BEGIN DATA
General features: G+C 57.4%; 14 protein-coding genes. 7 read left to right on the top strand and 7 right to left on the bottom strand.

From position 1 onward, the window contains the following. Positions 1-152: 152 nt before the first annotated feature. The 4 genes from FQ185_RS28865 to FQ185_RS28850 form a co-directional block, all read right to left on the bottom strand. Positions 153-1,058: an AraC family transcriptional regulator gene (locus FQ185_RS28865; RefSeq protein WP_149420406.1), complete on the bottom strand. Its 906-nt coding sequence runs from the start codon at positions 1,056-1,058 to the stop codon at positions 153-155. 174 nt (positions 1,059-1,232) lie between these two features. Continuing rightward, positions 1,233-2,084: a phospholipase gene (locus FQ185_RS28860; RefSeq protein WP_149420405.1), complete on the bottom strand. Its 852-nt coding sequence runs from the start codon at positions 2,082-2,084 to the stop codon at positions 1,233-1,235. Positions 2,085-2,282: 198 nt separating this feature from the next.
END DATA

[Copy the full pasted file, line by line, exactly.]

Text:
General features: G+C 57.4%; 14 protein-coding genes. 7 read left to right on the top strand and 7 right to left on the bottom strand.

From position 1 onward, the window contains the following. Positions 1-152: 152 nt before the first annotated feature. The 4 genes from FQ185_RS28865 to FQ185_RS28850 form a co-directional block, all read right to left on the bottom strand. Positions 153-1,058: an AraC family transcriptional regulator gene (locus FQ185_RS28865; RefSeq protein WP_149420406.1), complete on the bottom strand. Its 906-nt coding sequence runs from the start codon at positions 1,056-1,058 to the stop codon at positions 153-155. 174 nt (positions 1,059-1,232) lie between these two features. Continuing rightward, positions 1,233-2,084: a phospholipase gene (locus FQ185_RS28860; RefSeq protein WP_149420405.1), complete on the bottom strand. Its 852-nt coding sequence runs from the start codon at positions 2,082-2,084 to the stop codon at positions 1,233-1,235. Positions 2,085-2,282: 198 nt separating this feature from the next.